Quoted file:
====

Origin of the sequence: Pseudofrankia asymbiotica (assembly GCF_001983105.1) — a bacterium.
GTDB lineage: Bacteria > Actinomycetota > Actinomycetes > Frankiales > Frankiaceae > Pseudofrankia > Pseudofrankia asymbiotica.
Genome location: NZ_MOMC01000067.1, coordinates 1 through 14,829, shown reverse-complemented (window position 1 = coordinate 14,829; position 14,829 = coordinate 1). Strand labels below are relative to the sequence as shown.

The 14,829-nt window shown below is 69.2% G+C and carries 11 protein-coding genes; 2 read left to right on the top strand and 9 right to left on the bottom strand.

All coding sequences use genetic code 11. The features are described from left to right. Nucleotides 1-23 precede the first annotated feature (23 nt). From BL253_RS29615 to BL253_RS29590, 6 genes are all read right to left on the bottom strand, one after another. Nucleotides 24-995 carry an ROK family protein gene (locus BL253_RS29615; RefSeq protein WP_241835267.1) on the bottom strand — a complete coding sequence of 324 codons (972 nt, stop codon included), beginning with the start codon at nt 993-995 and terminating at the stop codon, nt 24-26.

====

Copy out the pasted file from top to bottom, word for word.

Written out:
Origin of the sequence: Pseudofrankia asymbiotica (assembly GCF_001983105.1) — a bacterium.
GTDB lineage: Bacteria > Actinomycetota > Actinomycetes > Frankiales > Frankiaceae > Pseudofrankia > Pseudofrankia asymbiotica.
Genome location: NZ_MOMC01000067.1, coordinates 1 through 14,829, shown reverse-complemented (window position 1 = coordinate 14,829; position 14,829 = coordinate 1). Strand labels below are relative to the sequence as shown.

The 14,829-nt window shown below is 69.2% G+C and carries 11 protein-coding genes; 2 read left to right on the top strand and 9 right to left on the bottom strand.

All coding sequences use genetic code 11. The features are described from left to right. Nucleotides 1-23 precede the first annotated feature (23 nt). From BL253_RS29615 to BL253_RS29590, 6 genes are all read right to left on the bottom strand, one after another. Nucleotides 24-995 carry an ROK family protein gene (locus BL253_RS29615; RefSeq protein WP_241835267.1) on the bottom strand — a complete coding sequence of 324 codons (972 nt, stop codon included), beginning with the start codon at nt 993-995 and terminating at the stop codon, nt 24-26.